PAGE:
Wednesday, March 7, 2012

My Thoughts on The Fashion File by Janie Bryant and Monica Corcoran Harel. (Hint: I loved it!)


Lately, I seem to be reading a lot about fashion, makeup, and style, and how to apply it to your life in the best way. This can be either from books, such as Maria Menounos' The Everygirl's Guide To Life, (which was actually pretty good, maybe I'll review that, too...), or from magazines, such as this month's Vogue, which I don't read very often, but, c'mon, Adele was on it.

I must say, though, that the most fun and interesting "guide" I've read so far is The Fashion File, by Mad Men's costume designer (and award-winning costume designer) Janie Bryant, and fashion expert, writer, and reporter, Monica Corcoran Harel. For those of you who live under a rock (kidding), Mad Men is a television show about people working in ad agencies on Madison Avenue in the 1960's, and their families and lives. The Fashion File revolves a lot around the show, but even someone who hasn't seen the show but likes its fashion can immerse themselves in the book - whenever Janie uses the book as a point of reference, she generally provides a picture or illustration to help out.


What I liked about The Fashion File:
I'm a very visual person and I love fashion illustration and coffee table books, so this book was a dream. The illustrations are nothing short of gorgeous. They were drawn by Robert Best, who was on season 3 of Project Runway and worked on an Isaac Mizrahi movie.
The book is divided into chapters with names such as "You as a Leading Lady", "Defining Your Silhouette and Secrets for Dressing Your Shape", and "The Dressing Room". One of the things I liked most, however, is that no matter what advice Janie gives, she always says that what makes you feel beautiful and confident is the best thing to wear, and says a few times that, although she believes the advice she gives is good and has been tried and tested, they're just guidelines, not hard "rules", which I appreciated. She also says that loving yourself and being able to gracefully accept compliments without acting too modestly is just as important - they help with the confidence, and I'm completely behind that!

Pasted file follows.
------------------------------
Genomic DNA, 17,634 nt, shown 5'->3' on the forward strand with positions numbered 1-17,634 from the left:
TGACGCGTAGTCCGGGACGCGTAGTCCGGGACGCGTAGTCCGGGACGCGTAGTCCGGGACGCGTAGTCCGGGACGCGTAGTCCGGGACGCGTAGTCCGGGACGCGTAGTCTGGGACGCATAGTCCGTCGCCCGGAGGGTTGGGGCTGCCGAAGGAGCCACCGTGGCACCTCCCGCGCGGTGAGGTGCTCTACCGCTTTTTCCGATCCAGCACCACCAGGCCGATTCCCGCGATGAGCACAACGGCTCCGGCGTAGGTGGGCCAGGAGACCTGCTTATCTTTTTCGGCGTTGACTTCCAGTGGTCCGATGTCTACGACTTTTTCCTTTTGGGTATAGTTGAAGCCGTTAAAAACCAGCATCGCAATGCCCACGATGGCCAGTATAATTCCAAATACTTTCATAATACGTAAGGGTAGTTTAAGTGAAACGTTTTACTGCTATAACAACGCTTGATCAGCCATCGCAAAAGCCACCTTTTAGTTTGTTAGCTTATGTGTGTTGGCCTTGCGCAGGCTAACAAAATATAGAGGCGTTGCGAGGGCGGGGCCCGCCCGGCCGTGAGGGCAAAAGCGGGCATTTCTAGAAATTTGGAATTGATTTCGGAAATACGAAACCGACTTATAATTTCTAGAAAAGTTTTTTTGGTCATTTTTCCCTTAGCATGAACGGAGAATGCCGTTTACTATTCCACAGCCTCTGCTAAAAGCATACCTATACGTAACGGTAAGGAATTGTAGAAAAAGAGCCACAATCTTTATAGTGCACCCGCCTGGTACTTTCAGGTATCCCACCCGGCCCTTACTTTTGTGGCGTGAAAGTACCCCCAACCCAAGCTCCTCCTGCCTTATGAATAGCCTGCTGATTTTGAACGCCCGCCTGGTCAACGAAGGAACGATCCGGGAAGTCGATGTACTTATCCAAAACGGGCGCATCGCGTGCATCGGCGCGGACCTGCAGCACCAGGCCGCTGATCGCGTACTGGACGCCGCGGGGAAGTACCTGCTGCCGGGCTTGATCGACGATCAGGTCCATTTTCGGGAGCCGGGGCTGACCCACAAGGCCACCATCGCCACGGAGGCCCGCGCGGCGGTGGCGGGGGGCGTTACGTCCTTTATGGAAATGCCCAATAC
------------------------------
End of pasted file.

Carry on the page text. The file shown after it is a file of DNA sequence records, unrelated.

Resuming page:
I also loved that she didn't endorse buying new clothes all the time to keep up with trends, or with any kind of designer buying - she definitely encourages shopping your closet and keeping an open mind in order to put together new outfits all the time with the help of a few quintessential closet items and a few fun accessories. I especially loved the section "Seven variations on the little black dress" for showing different ways to accessorize a black dress to make it look completely different.


Janie also has some really good advice, seriously. She recommends mood boards, but not only one for inspiration, but one for each persona you want to communicate through your style. Want to dress up rocker style in all black, a leather jacket, and crazy hair? Make a mood board! Want to channel old Hollywood glamour? Make a mood board!
She also gives the advice of keeping a kind of style bible or fashion journal - kind of like a food journal, but you write down what you wore and what made you feel best so that you can remember that outfit should you ever be in a rush to figure out an outfit that looks good on you! You can even add in pictures, if you want. I know I've started mine, and it's helped!


Overall, Janie gives advice to determine, at the beginning of the book, the basics about yourself style-wise: what colours would be best on you, what shapes, the role of colour in your wardrobe, skincare, undergarment-fitting, makeup, and refining your look. I found this extremely helpful - the basics she presented weren't too complicated that I wasn't sure which one I was, and she gave really great advice for every body shape, colour combination, and more.